Preserving the Truth

The Missourinet posts a lot of audio with our stories on Missourinet.com. It’s part of a public record. Sometimes we post the entire debate on an important legislative issue. Sometimes it’s an entire press conference or an entire interview.

The other day we interviewed one of our political leaders and a few minutes later we got a request not to include the entire interview with our story. The person we talked to was afraid that political opponents would take that audio, edit and manipulate it, and use it in a distorted way in a future campaign.

In these days of seemingly minimal political campaign integrity, such fears are justified. Unfortunate, but true.

So it’s time to let you know our attitude about this sort of thing.

First, we do not give our audio to anyone but the general public. Various causes and organizations through the years have asked us to give them some of our recordings. We don’t. That does not mean, however, that someone cannot go to our public website and appropriate that material. One of the penalties of serving the general public is that some segments of the general public are less honorable than others. Creeps and cretins are as much a part of our audience as Kings and Queens.

We do not give our permission for unauthorized use of our material. We certainly do not give our permission to those who would take something from our website and use it for their political purposes.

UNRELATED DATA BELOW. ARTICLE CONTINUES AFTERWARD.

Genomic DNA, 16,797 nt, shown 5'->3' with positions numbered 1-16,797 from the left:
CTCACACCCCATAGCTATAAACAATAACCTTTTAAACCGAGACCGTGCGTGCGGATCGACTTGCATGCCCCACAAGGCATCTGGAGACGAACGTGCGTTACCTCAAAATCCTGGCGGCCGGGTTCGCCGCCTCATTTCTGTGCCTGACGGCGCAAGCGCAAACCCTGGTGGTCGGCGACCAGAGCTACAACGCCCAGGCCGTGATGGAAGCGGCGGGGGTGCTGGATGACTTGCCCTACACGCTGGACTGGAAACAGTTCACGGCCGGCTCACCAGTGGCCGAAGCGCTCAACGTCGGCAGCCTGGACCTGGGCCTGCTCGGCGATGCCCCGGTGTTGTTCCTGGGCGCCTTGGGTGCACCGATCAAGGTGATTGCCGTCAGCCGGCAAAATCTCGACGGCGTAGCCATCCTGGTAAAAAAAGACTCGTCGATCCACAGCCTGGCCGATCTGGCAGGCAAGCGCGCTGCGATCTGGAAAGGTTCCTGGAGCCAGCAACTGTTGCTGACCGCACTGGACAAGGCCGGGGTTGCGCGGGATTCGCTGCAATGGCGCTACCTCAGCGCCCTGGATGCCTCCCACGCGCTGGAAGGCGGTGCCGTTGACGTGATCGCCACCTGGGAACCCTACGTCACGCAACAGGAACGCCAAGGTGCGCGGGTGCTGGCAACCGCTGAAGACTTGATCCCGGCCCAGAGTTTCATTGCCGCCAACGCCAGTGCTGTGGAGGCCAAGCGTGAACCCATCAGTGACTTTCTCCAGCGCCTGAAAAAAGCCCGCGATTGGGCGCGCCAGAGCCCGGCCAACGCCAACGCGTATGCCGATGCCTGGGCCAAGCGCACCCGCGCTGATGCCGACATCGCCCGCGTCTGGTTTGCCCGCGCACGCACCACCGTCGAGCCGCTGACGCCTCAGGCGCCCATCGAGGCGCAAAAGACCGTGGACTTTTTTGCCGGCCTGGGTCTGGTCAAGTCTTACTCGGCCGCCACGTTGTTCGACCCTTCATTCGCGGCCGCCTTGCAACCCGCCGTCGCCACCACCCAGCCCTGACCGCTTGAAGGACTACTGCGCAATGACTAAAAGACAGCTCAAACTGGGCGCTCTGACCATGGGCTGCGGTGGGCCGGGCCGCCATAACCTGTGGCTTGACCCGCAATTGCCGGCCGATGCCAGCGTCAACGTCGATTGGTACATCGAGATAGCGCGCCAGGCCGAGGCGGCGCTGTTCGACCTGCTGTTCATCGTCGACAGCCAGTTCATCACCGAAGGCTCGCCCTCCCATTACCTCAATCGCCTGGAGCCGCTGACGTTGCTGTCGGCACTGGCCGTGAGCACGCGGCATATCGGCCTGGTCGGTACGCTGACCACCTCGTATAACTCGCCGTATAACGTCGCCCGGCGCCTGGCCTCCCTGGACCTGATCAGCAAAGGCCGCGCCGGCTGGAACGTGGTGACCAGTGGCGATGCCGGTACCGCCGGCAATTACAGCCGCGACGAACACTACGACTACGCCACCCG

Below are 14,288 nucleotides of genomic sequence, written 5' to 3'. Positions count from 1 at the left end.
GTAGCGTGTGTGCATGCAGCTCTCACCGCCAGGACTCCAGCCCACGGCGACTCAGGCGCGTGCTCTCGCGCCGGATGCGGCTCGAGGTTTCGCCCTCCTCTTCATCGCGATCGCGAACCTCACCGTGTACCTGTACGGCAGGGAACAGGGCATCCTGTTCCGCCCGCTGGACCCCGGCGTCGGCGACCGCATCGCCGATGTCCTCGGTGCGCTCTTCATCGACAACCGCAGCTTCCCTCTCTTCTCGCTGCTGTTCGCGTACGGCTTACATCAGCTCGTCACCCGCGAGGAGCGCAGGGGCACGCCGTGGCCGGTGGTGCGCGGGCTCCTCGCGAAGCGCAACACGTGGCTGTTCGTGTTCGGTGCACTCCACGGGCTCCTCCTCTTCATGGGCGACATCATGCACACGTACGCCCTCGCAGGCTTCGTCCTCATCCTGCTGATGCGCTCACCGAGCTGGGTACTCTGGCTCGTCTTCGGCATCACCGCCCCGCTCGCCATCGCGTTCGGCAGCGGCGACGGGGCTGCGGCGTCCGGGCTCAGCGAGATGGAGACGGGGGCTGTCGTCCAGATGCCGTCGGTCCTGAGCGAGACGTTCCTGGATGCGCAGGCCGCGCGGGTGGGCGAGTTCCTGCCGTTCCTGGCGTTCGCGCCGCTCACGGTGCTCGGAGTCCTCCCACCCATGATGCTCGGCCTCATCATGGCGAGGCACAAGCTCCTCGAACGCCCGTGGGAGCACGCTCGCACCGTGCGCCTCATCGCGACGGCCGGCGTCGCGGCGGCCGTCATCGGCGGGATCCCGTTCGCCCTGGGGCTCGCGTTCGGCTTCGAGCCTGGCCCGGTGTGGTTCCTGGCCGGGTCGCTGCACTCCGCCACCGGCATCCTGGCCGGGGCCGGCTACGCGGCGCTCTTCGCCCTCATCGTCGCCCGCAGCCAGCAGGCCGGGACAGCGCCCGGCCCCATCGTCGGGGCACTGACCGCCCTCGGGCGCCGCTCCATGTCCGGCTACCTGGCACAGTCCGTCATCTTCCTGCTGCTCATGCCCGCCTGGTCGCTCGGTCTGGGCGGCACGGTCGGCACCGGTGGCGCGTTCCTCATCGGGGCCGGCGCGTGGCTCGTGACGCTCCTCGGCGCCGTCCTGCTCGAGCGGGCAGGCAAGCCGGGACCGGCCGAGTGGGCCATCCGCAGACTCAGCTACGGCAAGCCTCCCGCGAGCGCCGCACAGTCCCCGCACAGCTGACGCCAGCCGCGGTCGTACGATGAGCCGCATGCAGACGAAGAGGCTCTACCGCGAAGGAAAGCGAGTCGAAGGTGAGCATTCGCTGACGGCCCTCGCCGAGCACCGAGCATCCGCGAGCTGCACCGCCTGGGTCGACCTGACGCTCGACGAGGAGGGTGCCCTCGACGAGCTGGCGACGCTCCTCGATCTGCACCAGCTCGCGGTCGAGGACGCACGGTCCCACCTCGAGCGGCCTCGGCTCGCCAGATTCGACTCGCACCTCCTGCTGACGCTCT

Can we stop them? Once something is in general circulation—and the internet is the greatest general circulation device ever invented—we have relatively limited control over its consumption. But we do have lawyers. And whether our material is fairly used could become an issue.

But fair use is not of much concern to creeps and cretins.

Here is what we told the political leader who asked us not to include the entire interview in the story we posted recently:

“We can’t comply with that request. While you might be concerned that others will take (the) comments and twist them in detrimental way, our concern is to let the public hear what was really said. We can’t stop those who want to twist these comments for their own purposes whether they get the material from us or from some other source-and we are not the only source. But for those who want to know what the truth is in (the) comments, this will be one of the places where they can learn who is lying. Our obligation is more to the truth than it is to protecting a public figure. If we make our editorial decisions on the basis of protecting a public figure, we don’t serve the public.”

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